This beer is a must-try. You'll be both disoriented but delighted.

Malts: 60% wheat, 40% barley
Adjuncts: coriander, salt
Other: Ale yeast, lactic bacteria added in the boil.
IBU: 13
Original Gravity: 1.046
ABV: 4.6%
Availability: Limited. In Portland, check Belmont Station; John's doesn't seem to carry it.
Rating: A


  1. Jeff,

    Since I was there and took notes . . . it is made with 51% wheat and 49% barley malt.

    Bahnhof produces its own lactic acid and adds it preboil. The brewer does not pretend this is like they made it in the old days - either spontaneous fermentation or using a sour mash - or that it is as sour.

    In fact it is not as sour at the Dollnitzer Ritterguts Gose, also available in Leipzig.

    Bahnhof shoots for 10 bitterness units. The weight of hops used is just a tad more than the weight of the salt.

    Thanks for bringing more attention to the beer. I hope more people in the Portland try it.

  2. Stan, thanks for the insight. I regret I've never visited Germany--makes even a beer blogger feel like a piker. Incidentally, I got the stats off the importer's site, and they may be regarded as approximations. They have the beer listed at 4.5%, the bottle says 4.6%. They say 60% wheat, but I'm not surprised to hear you say 51%.

  3. I was in Leipzig last fall and just happened to visit the Ohne Bedenken brewpub, since the Bahnhof brewery was reservation-only the evening we decided to head out. the crowd at Ohne Bedenken were having a great time and the waitress was incredibly friendly. both the gose and our food were delicious. I recall thinking of the gose as the tasty result of berlinerweisse and hefeweisse having children. the menu had a whole page dedicated to gose mixed with various fruit syrups and purees. (I chose to take mine straight.)

    I was a bit surprised when I saw gose show up in Portland. it is as I remember it, and my only wish is that it was about a third the price.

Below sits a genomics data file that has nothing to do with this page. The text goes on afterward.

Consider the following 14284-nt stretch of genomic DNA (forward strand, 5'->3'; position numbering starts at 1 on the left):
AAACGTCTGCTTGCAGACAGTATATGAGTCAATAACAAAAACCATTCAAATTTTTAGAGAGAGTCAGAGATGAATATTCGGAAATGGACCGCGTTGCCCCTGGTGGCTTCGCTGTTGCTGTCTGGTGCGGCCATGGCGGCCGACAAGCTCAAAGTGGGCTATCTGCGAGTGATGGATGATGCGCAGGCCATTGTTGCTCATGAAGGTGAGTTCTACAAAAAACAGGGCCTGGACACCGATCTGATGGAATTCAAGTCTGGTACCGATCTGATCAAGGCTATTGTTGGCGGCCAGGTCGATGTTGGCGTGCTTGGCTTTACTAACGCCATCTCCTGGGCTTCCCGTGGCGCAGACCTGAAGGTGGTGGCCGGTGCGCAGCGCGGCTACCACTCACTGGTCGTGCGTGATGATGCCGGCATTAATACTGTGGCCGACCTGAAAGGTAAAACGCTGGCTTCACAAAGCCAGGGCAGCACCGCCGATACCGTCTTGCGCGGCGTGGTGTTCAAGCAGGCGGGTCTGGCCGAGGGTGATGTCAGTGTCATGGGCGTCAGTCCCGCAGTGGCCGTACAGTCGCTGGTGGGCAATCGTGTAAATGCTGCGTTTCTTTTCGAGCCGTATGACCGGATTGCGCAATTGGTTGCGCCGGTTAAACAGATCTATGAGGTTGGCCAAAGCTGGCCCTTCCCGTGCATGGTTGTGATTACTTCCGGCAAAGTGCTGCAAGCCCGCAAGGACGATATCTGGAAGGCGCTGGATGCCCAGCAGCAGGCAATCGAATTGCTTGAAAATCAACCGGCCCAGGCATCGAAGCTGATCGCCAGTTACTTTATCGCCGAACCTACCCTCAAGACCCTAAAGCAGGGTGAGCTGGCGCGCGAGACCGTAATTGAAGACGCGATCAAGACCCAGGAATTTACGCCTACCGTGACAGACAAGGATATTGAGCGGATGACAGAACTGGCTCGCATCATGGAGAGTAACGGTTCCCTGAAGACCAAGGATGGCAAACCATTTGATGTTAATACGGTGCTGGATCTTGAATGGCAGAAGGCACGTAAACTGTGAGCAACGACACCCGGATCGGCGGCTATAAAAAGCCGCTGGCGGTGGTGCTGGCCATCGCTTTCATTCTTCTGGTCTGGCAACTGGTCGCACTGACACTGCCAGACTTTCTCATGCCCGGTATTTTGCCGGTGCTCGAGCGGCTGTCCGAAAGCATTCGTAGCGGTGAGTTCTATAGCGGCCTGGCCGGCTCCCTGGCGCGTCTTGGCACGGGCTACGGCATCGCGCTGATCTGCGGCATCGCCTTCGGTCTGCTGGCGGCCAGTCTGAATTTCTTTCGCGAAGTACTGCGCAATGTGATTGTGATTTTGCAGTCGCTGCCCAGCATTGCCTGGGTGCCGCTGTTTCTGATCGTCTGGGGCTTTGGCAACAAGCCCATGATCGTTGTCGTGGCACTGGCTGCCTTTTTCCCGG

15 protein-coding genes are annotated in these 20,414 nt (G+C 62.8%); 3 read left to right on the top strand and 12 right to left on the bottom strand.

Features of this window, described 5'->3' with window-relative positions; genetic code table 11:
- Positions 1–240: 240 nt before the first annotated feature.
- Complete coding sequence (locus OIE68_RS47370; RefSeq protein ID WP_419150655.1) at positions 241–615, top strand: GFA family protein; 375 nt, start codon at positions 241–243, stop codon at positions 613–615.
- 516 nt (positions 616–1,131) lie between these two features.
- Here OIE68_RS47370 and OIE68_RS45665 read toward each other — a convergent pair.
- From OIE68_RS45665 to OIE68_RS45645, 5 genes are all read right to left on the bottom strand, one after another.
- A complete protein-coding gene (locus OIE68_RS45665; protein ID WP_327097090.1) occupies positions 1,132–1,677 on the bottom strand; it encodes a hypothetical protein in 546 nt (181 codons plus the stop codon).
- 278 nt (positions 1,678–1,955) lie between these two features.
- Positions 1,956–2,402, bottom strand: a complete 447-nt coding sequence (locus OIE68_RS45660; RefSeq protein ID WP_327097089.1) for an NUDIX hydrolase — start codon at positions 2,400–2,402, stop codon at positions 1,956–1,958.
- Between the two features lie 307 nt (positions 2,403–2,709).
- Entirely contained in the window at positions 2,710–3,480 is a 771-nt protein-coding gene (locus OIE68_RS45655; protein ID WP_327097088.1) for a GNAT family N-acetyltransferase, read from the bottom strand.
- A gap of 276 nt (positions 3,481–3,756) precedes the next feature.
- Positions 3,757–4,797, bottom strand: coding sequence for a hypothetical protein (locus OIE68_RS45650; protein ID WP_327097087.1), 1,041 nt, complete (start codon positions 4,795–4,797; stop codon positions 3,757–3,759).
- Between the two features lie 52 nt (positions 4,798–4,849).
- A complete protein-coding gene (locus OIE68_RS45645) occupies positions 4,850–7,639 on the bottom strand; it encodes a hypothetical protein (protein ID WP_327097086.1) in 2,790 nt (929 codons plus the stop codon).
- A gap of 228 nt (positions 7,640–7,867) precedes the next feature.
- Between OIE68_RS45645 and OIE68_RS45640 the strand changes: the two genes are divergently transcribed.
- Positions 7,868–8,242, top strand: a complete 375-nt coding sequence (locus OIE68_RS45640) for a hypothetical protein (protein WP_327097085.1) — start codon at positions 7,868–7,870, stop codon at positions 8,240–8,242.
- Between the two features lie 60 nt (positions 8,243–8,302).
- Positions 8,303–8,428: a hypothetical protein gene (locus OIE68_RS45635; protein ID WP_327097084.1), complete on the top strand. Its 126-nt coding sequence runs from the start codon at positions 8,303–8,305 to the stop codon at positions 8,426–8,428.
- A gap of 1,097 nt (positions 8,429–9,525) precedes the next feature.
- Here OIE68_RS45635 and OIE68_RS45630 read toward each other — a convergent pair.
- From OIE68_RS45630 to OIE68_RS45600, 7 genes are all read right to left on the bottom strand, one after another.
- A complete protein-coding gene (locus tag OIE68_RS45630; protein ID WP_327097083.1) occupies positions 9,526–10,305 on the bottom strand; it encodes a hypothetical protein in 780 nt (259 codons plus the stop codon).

a point of warning: I have heard from a few people that the bottles are prone to explosion, and a few have gone off both at Belmont and John's. even after chilling for a couple days, my bottle was extremely lively.

    the bottles have a ton of yeast, which I'd like to try culturing some time and making my own gose. maybe start with a reverse-decocted berlinerweisse?

  4. Aaron -

    Of you had the draft Gose at Ohne Bedenken - what a great place, huh? did you check out all the parts? - it would have been from Bahnhof. They have Rittenguts in bottles.

  5. Stan --

    it was late evening when we got to Ohne Bedenken, so I didn't get to see much except the main bar. I took a peek in the basement, but it was empty at the time.

    the Ohne Bedenken gose is from Bahnhof?

  6. My local brewery, Golden City, in Golden, Colorado, made a Gose a little over a year ago, maybe the summer before last. It was fantastic, and now, seeing how rare the style is, I'm especially glad that I got a chance to try one. Hopefully this style will become more prevalent, because it is certainly a shame that it's so hard to find.

  7. Jeff - How much clove and/or banana did you get in the gose? I've had the Leipzeger here in VA, and remember it being pretty subtle. I'm drying to put together a recipe to brew 5 gallons and the yeast choice is the hardest part. Thanks for the help.

  8. Dan, it's been a little while since I had the beer, but to my recollection, none. They get the sourness from a lactic addition, not the yeast. My guess is a more traditional lager yeast is probably in order, rather than a weisse.

  9. I know I'm a little late to the party here, but just wanted to throw in my two cents...

    First, in response to Stan's second comment, I understand Ohne Bedenken once served Bayerischer Bahnhof on draft but when I was there in late 2007 it was definitely Döllnitzer (unless the waiter lied to me and served me bottled beer in a glass).

    And Dan, I'd recommend WLP320 American Hefe yeast. It'll give you a nice yeastiness but virtually no clove or banana (as I personally didn't pick up those notes in either Bayerischer Bahnhof's or Döllnitzer's). Alternatively you could use a traditional Hefe yeast and just keep your temps really low (like right around 60°F) but I've had good luck with WLP320.